Can we name class using alphanumeric values ?like class Tier1, Tier2 and so on.Is this come under good practice. What is the recommendation around naming class. I know this is very generic question and simple one however there were instance during code review I often came across class names which seems to be usual.
You should read Microsoft Coding Guidelines here: https://msdn.microsoft.com/en-us/library/ms229040(v=vs.110).aspx
The naming guidelines that follow apply to general type naming.
✓ DO name classes and structs with nouns or noun phrases, using PascalCasing.
This distinguishes type names from methods, which are named with verb phrases.
✓ DO name interfaces with adjective phrases, or occasionally with nouns or noun phrases.
Nouns and noun phrases should be used rarely and they might indicate that the type should be an abstract class, and not an interface.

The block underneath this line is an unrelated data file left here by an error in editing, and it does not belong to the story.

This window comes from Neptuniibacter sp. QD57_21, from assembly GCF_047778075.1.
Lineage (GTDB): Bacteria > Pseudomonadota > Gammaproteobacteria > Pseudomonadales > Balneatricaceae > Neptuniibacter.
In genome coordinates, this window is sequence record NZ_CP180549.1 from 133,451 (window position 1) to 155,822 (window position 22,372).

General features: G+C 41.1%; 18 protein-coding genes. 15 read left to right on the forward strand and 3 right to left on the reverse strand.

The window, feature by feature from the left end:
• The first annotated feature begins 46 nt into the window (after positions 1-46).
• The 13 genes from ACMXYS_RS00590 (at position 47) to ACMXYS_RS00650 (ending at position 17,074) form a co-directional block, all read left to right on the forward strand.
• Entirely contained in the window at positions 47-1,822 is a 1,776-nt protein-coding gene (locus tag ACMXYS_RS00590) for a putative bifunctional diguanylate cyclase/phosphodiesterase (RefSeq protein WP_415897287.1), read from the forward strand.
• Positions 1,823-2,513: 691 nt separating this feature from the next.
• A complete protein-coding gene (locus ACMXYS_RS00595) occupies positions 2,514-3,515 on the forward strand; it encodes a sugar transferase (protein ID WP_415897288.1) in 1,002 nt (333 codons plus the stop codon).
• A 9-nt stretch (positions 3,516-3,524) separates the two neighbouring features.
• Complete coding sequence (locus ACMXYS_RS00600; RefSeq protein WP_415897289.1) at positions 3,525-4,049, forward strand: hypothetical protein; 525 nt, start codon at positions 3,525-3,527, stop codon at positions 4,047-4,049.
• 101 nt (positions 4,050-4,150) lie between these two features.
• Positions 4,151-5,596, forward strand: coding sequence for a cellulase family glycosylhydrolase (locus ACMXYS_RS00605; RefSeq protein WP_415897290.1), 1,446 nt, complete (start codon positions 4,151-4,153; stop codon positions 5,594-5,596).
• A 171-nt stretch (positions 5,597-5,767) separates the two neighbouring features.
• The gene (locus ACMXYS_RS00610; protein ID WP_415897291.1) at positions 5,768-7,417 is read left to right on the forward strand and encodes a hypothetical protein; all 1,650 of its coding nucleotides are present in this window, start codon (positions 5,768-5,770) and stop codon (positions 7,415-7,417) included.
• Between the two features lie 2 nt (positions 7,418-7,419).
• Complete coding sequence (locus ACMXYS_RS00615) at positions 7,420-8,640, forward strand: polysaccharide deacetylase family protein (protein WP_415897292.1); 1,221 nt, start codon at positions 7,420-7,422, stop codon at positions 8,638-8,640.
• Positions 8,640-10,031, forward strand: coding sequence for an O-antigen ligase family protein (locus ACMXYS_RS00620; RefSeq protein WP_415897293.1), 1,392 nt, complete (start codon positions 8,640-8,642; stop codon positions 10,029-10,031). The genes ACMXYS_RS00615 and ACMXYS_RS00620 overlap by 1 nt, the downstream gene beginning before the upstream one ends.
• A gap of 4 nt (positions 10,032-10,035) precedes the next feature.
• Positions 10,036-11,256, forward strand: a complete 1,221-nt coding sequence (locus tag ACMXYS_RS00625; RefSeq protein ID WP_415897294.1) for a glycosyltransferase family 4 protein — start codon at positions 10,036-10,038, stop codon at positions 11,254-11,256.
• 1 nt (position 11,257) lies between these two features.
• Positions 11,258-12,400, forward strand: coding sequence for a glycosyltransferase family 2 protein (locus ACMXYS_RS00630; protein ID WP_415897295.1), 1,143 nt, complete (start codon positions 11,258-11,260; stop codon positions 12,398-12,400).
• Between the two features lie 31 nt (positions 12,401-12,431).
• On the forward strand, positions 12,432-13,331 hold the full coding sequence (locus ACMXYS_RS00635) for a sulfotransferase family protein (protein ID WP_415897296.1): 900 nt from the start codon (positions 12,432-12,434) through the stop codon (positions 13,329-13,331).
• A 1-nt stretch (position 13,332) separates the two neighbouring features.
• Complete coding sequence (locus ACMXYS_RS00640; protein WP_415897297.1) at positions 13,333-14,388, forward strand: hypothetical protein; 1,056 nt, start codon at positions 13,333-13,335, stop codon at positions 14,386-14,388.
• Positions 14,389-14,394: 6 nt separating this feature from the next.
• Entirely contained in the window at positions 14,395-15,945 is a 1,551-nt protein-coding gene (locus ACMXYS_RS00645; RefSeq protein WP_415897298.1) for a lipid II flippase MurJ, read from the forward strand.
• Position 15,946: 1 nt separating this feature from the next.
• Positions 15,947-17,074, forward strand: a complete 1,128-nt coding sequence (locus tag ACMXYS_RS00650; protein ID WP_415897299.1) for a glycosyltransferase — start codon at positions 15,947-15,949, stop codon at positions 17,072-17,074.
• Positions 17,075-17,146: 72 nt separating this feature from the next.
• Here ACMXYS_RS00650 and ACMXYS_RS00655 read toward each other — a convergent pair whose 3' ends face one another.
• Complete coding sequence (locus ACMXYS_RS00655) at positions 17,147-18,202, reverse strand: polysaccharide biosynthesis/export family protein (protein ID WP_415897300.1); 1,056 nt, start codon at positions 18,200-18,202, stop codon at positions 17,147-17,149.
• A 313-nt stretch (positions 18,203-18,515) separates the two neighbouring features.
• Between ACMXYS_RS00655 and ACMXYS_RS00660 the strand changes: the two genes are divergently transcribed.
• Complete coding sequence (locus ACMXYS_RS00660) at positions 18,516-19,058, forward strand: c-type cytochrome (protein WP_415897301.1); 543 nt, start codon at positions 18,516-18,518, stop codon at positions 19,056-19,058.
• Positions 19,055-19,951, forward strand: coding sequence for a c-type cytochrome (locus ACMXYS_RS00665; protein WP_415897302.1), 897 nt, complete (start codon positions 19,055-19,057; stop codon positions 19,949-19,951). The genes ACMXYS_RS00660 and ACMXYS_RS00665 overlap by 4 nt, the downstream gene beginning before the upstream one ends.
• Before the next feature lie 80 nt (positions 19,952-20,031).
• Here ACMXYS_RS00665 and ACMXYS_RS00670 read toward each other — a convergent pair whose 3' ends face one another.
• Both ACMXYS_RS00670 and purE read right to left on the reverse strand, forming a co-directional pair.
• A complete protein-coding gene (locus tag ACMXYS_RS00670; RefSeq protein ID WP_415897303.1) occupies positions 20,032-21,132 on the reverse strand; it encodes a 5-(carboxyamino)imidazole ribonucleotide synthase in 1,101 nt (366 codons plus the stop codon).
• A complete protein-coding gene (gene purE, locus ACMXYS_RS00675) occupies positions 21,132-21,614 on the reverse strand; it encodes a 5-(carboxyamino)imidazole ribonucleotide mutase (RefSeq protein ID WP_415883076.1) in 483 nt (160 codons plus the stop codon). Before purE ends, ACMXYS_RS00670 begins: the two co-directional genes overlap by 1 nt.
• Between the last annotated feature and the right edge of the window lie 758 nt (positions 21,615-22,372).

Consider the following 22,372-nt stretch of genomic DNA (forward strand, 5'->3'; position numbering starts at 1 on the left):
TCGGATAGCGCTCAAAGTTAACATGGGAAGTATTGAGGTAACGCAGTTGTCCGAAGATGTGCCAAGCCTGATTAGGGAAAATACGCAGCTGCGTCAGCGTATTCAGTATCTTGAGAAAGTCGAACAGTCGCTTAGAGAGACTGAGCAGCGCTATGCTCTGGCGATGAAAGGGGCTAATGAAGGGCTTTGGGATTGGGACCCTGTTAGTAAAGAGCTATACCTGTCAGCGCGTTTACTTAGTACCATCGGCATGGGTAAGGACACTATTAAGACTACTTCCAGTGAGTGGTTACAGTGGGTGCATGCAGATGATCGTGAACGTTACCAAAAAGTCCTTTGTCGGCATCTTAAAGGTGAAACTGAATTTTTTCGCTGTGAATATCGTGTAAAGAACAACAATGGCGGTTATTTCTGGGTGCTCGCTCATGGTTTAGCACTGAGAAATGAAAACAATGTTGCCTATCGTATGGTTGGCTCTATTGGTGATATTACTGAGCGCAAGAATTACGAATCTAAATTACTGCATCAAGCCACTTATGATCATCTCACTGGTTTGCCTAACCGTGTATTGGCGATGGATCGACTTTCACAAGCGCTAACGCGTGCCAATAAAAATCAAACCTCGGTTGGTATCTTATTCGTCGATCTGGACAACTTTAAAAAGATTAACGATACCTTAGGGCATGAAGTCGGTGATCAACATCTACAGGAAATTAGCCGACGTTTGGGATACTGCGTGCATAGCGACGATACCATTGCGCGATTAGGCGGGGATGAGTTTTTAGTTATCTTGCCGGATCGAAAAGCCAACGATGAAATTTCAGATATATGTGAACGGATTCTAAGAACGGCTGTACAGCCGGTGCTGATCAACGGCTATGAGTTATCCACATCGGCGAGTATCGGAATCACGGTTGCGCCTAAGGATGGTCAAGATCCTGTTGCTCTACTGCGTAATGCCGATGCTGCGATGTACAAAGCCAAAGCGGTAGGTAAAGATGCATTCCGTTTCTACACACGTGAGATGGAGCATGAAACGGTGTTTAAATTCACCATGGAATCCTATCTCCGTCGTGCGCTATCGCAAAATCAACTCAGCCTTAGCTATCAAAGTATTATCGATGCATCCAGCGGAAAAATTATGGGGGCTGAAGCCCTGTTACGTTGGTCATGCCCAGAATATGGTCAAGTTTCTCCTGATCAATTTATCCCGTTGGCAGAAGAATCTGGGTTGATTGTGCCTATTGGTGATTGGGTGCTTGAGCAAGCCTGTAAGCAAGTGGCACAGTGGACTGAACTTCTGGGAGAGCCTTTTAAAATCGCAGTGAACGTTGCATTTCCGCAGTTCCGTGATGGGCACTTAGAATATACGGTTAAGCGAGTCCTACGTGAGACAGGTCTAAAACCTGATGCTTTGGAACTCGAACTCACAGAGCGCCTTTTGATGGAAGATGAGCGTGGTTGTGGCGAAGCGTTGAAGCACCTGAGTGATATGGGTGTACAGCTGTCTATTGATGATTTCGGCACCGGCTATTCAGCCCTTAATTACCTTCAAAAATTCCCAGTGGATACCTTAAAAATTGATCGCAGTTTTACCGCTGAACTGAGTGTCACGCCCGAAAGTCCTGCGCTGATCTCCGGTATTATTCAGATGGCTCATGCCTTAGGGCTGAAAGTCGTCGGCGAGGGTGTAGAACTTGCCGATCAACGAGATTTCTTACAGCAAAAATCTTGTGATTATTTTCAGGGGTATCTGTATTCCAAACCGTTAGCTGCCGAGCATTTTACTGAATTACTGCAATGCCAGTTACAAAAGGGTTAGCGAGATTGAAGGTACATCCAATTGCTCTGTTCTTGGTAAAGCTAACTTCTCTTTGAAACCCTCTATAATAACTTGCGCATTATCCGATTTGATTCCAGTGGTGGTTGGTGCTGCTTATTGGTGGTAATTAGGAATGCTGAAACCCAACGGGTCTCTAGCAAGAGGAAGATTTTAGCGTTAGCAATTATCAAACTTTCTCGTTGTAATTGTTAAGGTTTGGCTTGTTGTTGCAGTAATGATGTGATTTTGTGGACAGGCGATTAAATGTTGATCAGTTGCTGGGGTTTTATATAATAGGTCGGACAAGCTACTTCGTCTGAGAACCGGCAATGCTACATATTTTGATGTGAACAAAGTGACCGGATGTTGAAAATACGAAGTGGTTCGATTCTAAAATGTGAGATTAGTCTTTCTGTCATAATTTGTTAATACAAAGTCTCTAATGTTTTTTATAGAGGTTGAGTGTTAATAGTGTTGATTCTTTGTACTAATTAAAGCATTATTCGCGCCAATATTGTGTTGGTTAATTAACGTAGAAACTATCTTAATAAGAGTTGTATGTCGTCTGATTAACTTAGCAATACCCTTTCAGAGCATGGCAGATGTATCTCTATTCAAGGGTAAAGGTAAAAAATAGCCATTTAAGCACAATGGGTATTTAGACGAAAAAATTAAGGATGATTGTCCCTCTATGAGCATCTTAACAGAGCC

X DO NOT give class names a prefix (e.g., "C").
✓ CONSIDER ending the name of derived classes with the name of the base class.
This is very readable and explains the relationship clearly. Some examples of this in code are: ArgumentOutOfRangeException, which is a kind of Exception, and SerializableAttribute, which is a kind of Attribute. However, it is important to use reasonable judgment in applying this guideline; for example, the Button class is a kind of Control event, although Control doesn’t appear in its name.
✓ DO prefix interface names with the letter I, to indicate that the type is an interface.
For example, IComponent (descriptive noun), ICustomAttributeProvider (noun phrase), and IPersistable (adjective) are appropriate interface names. As with other type names, avoid abbreviations.
✓ DO ensure that the names differ only by the "I" prefix on the interface name when you are defining a class–interface pair where the class is a standard implementation of the interface.